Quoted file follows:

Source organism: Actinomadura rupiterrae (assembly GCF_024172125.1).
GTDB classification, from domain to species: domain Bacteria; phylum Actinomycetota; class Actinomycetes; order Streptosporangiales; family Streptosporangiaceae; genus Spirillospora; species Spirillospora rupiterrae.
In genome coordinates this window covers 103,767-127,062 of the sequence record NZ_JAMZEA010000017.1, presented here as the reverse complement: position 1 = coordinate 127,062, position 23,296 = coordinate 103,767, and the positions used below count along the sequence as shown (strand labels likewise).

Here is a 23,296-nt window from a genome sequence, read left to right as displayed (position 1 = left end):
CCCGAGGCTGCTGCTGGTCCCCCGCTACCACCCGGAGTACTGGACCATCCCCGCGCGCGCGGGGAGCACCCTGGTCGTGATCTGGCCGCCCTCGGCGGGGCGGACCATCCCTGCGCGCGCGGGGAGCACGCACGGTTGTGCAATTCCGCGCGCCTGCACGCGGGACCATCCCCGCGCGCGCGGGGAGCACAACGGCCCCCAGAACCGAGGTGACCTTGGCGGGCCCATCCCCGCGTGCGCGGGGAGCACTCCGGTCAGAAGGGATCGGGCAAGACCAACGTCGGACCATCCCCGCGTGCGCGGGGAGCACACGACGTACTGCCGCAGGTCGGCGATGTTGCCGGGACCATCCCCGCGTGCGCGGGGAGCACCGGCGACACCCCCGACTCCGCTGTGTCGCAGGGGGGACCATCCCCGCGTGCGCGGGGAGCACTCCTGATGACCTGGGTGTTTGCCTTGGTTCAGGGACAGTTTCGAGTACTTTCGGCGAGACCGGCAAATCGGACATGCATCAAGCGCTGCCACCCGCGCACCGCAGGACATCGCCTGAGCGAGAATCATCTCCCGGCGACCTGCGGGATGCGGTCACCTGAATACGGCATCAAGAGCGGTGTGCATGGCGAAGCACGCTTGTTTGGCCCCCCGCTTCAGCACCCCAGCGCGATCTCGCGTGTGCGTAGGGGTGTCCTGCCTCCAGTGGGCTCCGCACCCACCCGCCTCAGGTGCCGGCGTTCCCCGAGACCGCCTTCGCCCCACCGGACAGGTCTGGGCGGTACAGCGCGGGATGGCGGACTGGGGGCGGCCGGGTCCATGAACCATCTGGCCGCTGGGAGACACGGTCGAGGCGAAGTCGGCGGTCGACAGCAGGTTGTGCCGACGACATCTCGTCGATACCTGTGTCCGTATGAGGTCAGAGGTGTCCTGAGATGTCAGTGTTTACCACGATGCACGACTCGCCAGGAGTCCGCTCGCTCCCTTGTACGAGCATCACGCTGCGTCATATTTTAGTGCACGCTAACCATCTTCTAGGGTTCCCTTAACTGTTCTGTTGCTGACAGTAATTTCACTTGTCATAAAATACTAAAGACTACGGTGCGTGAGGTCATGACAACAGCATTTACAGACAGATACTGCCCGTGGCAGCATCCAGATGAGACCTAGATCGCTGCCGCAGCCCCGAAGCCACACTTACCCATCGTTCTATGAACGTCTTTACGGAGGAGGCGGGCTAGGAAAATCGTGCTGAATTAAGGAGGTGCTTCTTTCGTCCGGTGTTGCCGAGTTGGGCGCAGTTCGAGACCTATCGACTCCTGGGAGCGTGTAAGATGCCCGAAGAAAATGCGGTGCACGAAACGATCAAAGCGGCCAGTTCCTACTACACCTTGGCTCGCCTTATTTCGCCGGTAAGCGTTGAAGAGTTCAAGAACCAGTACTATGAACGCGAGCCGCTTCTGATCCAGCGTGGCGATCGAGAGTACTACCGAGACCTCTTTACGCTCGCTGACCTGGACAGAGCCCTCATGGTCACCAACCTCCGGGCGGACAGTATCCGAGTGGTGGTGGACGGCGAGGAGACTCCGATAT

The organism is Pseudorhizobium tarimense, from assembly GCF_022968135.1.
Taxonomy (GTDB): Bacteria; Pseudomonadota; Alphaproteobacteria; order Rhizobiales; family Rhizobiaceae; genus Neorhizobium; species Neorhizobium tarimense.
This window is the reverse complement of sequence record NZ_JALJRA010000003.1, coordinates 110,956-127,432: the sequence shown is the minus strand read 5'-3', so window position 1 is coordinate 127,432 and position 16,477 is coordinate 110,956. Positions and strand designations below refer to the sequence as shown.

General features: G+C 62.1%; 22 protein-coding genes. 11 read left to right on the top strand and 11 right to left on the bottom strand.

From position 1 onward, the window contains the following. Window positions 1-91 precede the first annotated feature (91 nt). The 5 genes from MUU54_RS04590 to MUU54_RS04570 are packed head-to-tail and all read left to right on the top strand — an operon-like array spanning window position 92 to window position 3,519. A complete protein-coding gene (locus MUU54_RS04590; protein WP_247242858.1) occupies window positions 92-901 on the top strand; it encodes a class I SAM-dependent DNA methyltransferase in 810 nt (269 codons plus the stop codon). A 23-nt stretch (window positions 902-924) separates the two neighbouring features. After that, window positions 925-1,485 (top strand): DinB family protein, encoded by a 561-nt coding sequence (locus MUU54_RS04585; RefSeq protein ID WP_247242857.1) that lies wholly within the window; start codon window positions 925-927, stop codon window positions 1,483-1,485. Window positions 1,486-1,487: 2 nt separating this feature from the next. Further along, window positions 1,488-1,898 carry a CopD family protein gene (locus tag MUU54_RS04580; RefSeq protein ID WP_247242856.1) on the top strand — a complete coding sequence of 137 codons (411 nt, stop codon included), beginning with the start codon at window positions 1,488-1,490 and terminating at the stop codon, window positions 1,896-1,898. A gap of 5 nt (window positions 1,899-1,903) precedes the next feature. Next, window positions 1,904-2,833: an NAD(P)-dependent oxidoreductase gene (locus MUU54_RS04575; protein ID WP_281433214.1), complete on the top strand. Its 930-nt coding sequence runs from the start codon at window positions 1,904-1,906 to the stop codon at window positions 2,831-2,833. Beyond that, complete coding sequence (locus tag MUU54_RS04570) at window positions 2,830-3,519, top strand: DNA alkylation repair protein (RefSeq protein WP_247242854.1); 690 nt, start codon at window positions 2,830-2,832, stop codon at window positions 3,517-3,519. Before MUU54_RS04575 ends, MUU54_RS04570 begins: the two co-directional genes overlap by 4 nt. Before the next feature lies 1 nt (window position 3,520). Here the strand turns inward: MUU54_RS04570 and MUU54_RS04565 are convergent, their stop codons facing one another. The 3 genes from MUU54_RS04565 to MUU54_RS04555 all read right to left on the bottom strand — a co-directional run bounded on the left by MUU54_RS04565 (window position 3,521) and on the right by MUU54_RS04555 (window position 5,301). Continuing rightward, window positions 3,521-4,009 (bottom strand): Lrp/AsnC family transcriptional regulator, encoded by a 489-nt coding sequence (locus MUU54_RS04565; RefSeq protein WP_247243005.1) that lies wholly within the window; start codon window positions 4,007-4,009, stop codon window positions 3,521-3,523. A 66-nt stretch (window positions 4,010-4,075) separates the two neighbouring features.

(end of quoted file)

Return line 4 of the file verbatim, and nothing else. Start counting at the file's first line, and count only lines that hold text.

Here is a 23,296-nt window from a genome sequence, read left to right as displayed (position 1 = left end):